Visit a Sussex Vineyard
Visit Sussex recently asked us to write a guest blog post for them on vineyards in Sussex that are open to visitors. Here’s a copy of that article…
There is more and more talk these days about the increasing quality of English wines and Sussex is right at the heart of this exciting development. From world class sparkling wines to small production still wines, there are lots of vineyards open to visitors. You can taste and buy the wines direct from the cellar door, walk the vines and even have a meal. If you want to learn more about wine-making, quite a few offer winery tours as well.
If you have not come across English wines before, just a couple of things you need to know – firstly never, ever, ever, say “British wine”. This term means wine made in the UK from imported grapes and is very much frowned upon by those making wine from locally grown grapes.
Another useful fact is that English sparkling wine is made in exactly the same way as champagne – a time consuming process which means that it takes several years to get from grape to finished wine. Many Sussex wines use the traditional grapes of Chardonnay, Pinot Noir and Pinot Meunier; some examples of this English fizz even beat wines from Champagne in blind tastings. Other sparkling wines may use one or two of those grapes, perhaps blended with lesser known varieties suited to our climate, producing wines which express the English terroir – a combination of soil, weather and other environmental factors.
For the all-round visitor experience, Bolney Estate near Haywards Heath offers award winning wines – their sparkling and even their red wines have gained much respect. There’s a café open Tuesday to Saturday where you can have a personal wine tasting and you can book tours there, too. Right over to the west of Sussex near Hastings, you have Carr Taylor, another vineyard open pretty much every day of the year for exploring and buying wine – they have an excellent vineyard trail for children, too. Very close by is Sedlescombe, open every day to showcase their organic and biodynamic wines.
Highdown Vineyard on the outskirts of Worthing is a newer member of the pack, they are already starting to demonstrate quality wine production and have a barn with a shop. There’s also a tea room with local produce popular with visitors and locals alike for lunch and open 6 days a week – who needs a ploughman’s when you can have a vigneron’s lunch, accompanied by a glass of their wine?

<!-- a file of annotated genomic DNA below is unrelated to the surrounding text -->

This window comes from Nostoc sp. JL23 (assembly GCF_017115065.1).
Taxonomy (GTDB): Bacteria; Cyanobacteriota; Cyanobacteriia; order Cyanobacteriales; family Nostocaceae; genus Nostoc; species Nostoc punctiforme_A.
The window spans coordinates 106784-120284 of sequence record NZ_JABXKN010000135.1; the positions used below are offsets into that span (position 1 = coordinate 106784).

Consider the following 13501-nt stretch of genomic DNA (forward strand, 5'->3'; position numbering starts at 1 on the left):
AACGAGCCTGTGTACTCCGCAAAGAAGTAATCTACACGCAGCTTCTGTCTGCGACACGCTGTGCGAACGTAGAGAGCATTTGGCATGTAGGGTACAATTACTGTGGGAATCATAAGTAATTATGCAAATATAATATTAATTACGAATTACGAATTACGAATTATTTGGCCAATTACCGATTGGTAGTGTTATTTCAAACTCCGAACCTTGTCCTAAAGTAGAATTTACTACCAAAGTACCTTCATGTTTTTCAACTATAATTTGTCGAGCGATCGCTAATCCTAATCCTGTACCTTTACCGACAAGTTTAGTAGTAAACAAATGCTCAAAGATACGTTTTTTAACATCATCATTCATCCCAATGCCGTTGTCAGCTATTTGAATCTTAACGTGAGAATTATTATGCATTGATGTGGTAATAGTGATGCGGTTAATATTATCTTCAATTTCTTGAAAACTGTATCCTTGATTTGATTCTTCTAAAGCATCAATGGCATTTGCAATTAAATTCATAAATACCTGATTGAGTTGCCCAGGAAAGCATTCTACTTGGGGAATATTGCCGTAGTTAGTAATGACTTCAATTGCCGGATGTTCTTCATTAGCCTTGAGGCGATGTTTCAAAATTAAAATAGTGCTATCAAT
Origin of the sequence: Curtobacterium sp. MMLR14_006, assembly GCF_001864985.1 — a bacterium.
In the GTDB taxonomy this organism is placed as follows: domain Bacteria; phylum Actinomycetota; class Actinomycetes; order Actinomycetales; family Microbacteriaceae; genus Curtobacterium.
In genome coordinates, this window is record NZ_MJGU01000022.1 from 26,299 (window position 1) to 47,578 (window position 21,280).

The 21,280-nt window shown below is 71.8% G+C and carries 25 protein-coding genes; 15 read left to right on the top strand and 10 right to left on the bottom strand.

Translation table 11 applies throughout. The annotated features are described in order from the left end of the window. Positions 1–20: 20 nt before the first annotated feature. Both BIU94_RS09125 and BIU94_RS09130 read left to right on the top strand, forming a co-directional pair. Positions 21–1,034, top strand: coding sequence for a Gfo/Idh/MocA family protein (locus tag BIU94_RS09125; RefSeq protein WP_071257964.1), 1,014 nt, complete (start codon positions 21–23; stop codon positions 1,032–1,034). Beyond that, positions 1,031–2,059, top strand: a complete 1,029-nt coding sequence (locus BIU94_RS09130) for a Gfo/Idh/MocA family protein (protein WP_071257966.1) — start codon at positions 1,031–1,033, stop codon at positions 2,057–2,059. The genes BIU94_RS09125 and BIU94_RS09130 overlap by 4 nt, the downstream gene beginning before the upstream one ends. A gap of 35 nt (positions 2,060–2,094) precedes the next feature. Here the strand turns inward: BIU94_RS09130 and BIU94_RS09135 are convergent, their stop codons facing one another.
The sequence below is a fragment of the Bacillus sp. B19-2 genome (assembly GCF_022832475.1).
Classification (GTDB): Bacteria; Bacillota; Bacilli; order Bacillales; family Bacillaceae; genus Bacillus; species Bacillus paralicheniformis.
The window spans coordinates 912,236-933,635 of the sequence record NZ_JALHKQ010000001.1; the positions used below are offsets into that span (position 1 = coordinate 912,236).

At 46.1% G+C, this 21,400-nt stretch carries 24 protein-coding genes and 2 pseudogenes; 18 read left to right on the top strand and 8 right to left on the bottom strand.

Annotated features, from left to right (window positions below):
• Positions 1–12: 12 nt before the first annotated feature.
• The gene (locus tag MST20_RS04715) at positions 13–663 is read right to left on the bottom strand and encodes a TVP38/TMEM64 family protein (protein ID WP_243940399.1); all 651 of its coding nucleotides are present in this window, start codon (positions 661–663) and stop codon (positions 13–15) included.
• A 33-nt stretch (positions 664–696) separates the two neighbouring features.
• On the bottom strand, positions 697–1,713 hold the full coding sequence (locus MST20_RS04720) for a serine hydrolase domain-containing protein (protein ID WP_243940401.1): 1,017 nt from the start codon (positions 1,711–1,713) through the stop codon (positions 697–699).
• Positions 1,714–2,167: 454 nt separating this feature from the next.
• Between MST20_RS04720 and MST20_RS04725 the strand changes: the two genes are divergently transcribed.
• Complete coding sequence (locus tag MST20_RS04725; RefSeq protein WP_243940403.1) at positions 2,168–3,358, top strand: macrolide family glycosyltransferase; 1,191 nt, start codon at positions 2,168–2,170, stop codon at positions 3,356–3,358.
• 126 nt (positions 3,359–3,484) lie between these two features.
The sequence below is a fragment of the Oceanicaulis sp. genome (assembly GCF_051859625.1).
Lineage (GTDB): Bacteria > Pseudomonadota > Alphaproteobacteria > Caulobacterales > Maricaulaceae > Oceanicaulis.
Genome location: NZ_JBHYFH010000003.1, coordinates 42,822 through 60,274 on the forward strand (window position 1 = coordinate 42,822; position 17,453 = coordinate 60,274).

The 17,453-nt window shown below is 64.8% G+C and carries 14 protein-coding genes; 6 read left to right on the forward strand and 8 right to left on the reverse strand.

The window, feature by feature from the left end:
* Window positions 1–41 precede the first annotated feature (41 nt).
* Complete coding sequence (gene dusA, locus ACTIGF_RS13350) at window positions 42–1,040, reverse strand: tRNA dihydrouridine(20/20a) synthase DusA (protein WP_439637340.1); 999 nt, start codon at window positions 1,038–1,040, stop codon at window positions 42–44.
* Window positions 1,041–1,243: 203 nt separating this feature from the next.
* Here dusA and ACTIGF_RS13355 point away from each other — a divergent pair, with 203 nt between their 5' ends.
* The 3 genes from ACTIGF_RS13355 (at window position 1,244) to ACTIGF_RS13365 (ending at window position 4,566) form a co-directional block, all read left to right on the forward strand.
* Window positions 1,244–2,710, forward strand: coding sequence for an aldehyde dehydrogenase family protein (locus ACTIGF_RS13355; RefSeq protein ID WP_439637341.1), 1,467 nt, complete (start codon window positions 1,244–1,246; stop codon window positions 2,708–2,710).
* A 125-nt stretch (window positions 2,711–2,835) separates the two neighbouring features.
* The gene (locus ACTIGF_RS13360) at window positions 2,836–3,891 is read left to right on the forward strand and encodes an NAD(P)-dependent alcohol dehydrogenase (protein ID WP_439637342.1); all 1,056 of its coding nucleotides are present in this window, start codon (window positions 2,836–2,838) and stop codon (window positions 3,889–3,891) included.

Nutbourne Vineyards near Pulborough won the best UK wine award 2013 from the UKVA for their “Nutty” sparkling wine made from Pinot Noir, Reichensteiner and Chardonnay grapes. They are open 5 days a week from May to September for tasting and self-guided vineyard tours. Upperton Vineyards near Petworth are open for tasting and purchase every weekend year-round. Court Garden Vineyard at Ditchling offer vineyard tours and sparkling wine tours most Saturdays throughout the year, too. Just down the road are Ridgeview whose Cellar Door Shop is open weekdays in Winter and 6 days a week the rest of the year; tours can also be booked.
Tinwood Estate is near Goodwood and their Tasting Room is open every day. Rathfinny Estate is a brand new vineyard only just planted; they won’t be producing wine for a year or two yet, but their new shop The Gun Room on The Tye in Alfriston is well worth a visit.
Breaky Bottom Vineyard south of Lewes is open by appointment for tastings and purchase, but most of us are a bit shy to just call up a vineyard if we haven’t previously tried the wines. One of the best ways to discover new producers is during English Wine Week, usually the last week of May when many vineyards will have special events and extra tours. There’s also the English Wine Centre near Alfriston.
At any vineyard you choose to visit, you’ll be impressed by the passion and hard work that goes into making wine in our inclement climate as well as by the quality of wine produced. Please just remember that they are all working vineyards; the people you meet are often the owners themselves who will take a little time off from their duties to talk with you about the wines and offer a taste or two. The time they take off is rarely begrudged – they wouldn’t be working in a vineyard if they weren’t passionate about it and most love to share that passion, but do remember that they are running a business, so try not to take up too much of their time if you have no intention of buying. I defy you, though, not to find some wines you love, their flavour enhanced by seeing the grapes growing and hearing the stories behind them.
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Use our map to find your local vineyards, a great place to meet that friend you've been meaning to catch up with, somewhere to hold your next business meeting...